Yes, I now that in Linux/Unix everything is just thrown somewhere in /usr/ or /etc or something and it is different for different distributions, and after installing dozens (versions of) libraries you have no idea what is on your system. I rather put the libraries and their include files in a location of my own choice.

    I don't understand why this would be a big no-no. I didn't come up with this idea. Sqlite is distributed as an 'amalgamation' and all includes are also put in 1 big "sqlite3.h". Are you all saying that the sqlite people are wrong ?

    Best regards,
    Marc

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    Default Re: Combining include files

    Quote Originally Posted by marcvanriet View Post
    I would create a new file, not modify an existing file. Nothing would be broken.
    If you upgrade some library it will be a nightmare to check for changes in its header files and compare them against your "new file".

    It was not what I meant, but may be a good alternative. That way I don't have to add all the include directories in my .pro file.
    No but you will have to include them in other (possibly many) files.

    Might work if I use relative paths and indeed put all the other files in a consistent location.
    This is asking yourself for trouble. If you copy things, you'll soon end up with several copies of the same files and the already mentioned Murphy's law will make you use the wrong version of the file now and then (possibly when you're just approaching a deadline).

    That won't work if the header files themselves include header files.
    The only way to merge header files is to use cpp (or equivalent) but then its output depends on the definitions passed to it so it is bound to fail. Just like any attempt to "merge" header files. Consider my classic example:

    Qt Code:
    1. #ifndef A_H
    2. #define A_H
    3.  
    4. #ifndef X
    5. #define X true
    6. #endif
    7.  
    8. #endif
    To copy to clipboard, switch view to plain text mode 

    Qt Code:
    1. #ifndef B_H
    2. #define B_H
    3.  
    4. #ifndef X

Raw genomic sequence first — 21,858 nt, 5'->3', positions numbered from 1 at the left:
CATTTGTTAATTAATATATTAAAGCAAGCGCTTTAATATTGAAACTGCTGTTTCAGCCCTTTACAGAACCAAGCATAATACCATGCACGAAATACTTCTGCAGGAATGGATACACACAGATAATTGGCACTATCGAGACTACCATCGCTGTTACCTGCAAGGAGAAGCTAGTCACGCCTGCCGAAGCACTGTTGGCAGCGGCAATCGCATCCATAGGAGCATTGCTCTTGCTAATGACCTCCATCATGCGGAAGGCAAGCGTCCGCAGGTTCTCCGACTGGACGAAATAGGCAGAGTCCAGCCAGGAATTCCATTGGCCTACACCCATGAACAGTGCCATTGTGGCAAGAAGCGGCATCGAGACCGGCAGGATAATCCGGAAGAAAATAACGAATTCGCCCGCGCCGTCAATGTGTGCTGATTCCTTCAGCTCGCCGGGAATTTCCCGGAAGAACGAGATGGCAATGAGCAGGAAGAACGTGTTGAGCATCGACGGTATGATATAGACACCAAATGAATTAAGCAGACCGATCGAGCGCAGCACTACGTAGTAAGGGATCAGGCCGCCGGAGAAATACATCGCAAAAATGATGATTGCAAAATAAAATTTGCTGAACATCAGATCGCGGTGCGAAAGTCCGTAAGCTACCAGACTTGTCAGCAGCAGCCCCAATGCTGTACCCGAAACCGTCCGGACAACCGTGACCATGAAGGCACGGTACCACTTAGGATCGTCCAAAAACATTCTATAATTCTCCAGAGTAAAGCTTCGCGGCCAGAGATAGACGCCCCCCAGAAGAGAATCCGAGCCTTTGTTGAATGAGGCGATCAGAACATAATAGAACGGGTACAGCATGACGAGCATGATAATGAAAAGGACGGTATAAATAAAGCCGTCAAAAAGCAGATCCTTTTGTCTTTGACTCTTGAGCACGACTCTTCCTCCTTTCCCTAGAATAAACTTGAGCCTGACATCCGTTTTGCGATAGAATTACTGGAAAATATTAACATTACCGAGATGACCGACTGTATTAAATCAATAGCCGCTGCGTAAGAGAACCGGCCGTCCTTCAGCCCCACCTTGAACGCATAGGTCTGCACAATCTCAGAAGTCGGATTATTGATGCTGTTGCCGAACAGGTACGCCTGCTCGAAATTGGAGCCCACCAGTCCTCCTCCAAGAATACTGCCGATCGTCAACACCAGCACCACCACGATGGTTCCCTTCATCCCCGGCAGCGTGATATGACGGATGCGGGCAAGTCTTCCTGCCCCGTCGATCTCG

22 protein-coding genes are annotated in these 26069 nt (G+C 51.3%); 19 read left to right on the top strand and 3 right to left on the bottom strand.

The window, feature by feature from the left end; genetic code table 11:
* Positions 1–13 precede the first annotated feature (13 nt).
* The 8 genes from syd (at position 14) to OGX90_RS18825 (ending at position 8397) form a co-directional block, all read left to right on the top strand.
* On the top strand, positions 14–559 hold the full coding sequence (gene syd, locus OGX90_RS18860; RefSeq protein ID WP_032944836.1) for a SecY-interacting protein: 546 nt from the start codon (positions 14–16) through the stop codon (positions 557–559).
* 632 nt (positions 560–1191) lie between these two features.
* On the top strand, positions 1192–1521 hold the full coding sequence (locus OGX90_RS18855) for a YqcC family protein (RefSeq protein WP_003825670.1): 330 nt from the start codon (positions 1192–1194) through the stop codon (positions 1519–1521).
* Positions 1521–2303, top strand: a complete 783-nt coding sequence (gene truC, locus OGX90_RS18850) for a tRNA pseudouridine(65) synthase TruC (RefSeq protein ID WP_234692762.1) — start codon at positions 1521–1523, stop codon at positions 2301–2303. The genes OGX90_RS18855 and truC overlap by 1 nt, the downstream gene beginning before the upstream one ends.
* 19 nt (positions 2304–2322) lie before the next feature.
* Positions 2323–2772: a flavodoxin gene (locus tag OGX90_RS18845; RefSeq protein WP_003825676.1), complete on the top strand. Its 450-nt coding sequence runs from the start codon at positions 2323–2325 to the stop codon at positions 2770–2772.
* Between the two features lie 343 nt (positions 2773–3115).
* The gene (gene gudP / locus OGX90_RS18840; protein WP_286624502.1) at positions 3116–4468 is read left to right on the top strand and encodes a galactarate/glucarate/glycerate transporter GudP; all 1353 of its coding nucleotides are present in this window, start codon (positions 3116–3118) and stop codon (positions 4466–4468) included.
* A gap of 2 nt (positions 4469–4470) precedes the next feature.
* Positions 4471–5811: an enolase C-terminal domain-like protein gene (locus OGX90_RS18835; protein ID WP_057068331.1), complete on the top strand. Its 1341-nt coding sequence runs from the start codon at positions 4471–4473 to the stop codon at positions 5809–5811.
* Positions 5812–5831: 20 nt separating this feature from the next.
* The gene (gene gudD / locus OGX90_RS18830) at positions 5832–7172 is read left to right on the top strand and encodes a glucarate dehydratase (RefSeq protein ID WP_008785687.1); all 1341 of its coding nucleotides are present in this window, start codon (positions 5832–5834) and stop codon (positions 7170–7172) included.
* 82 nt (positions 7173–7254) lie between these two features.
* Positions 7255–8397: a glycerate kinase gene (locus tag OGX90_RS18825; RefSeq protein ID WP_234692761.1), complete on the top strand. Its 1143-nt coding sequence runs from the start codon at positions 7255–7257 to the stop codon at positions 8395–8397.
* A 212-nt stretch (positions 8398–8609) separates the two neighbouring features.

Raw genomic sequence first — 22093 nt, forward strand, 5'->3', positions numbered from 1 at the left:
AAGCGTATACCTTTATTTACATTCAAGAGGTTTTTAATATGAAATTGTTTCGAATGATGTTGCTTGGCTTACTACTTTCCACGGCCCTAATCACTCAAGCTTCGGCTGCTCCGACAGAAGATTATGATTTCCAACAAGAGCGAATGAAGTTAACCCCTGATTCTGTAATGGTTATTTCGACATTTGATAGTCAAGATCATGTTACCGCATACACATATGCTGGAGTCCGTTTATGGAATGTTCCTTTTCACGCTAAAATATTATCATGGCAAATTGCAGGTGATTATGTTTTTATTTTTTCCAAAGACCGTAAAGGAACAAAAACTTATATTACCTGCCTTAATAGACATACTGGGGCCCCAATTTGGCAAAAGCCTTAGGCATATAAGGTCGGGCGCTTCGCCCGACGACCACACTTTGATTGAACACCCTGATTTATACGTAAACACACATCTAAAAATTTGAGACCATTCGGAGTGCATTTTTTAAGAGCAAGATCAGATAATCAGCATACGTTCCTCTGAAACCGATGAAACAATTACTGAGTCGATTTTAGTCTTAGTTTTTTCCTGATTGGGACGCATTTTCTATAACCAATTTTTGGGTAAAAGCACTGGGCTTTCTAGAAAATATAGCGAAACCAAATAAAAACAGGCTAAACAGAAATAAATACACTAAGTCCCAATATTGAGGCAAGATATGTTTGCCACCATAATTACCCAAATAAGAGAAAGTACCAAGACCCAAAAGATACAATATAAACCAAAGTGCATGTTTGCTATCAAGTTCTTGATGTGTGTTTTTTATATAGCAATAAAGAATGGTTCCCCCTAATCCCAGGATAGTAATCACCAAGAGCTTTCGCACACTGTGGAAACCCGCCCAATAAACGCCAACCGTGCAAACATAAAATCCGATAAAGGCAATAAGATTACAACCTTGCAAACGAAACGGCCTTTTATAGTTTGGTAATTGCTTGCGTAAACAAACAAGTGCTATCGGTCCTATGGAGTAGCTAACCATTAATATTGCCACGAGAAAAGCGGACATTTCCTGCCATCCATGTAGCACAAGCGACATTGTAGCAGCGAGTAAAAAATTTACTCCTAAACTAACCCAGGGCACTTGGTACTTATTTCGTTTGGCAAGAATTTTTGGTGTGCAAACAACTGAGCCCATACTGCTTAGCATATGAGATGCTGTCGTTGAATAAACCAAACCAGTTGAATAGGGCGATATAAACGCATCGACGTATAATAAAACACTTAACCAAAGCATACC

5. #define X false
    6. #endif
    7.  
    8. #endif
    To copy to clipboard, switch view to plain text mode 

    So if you merge files in order a.h, b.h X will be defined to true but if you merge it as b.h, a.h then it will be false and different projects might need different values of X. You just can't process header files aprori to actually compiling the project (with the only exception of precompiled headers which technically does "merge" files but it doesn't process them).

    Well, it wouldn't change anything of the software involved.
    It would surely make some people lose their hair.

    It is only for USING this library that I would like a convenient way to have access to the includes.
    If you want convinience then create a file containing needed include directives (like mylibrary.pri for qmake) and include it in your makefile. But stay away from header files themselves.

    Well, I'm not distributing the library or its source code in any form.
    Which doesn't mean you are not breaking some licence.

    Also, I only create personal or in-house software, not something that is going to customers.
    Same as above.

    So licensing should be no problem (don't start a flame war now )
    It's not that easy. If a licence says you can't use the software in some way then you can't use it regardless if you create software for yourself or for someone else. World doesn't end with GPL and LGPL.

    Yes, I now that in Linux/Unix everything is just thrown somewhere in /usr/ or /etc or something and it is different for different distributions, and after installing dozens (versions of) libraries you have no idea what is on your system.
    You know nothing then. If you install a library, it usually gets its own subdirectory inside /usr/include with version appended to the directory name to avoid conflict.

    I rather put the libraries and their include files in a location of my own choice.
    And what is stopping you from doing that exactly?

    I don't understand why this would be a big no-no. I didn't come up with this idea. Sqlite is distributed as an 'amalgamation' and all includes are also put in 1 big "sqlite3.h". Are you all saying that the sqlite people are wrong ?
    SQLite is a very small project, it exports less than 200 symbols and they all fit into a single file because they are always used together. And you are actually wrong that it puts everything in one file. Firstly there is also <sqlite3ext.h> and secondly <sqlite3.h> includes <stdarg.h> which is a standard include file. If id did what you ask for, instead of including stdarg.h it would pull its contents (and all its dependencies) into <sqlite3.h>. So if you upgraded stdarg.h on your system, you'd have to upgrade sqlite3.h as well. What you are trying to do (and the way you are trying to do it) is just a Bad Idea (TM).
    Your biological and technological distinctiveness will be added to our own. Resistance is futile.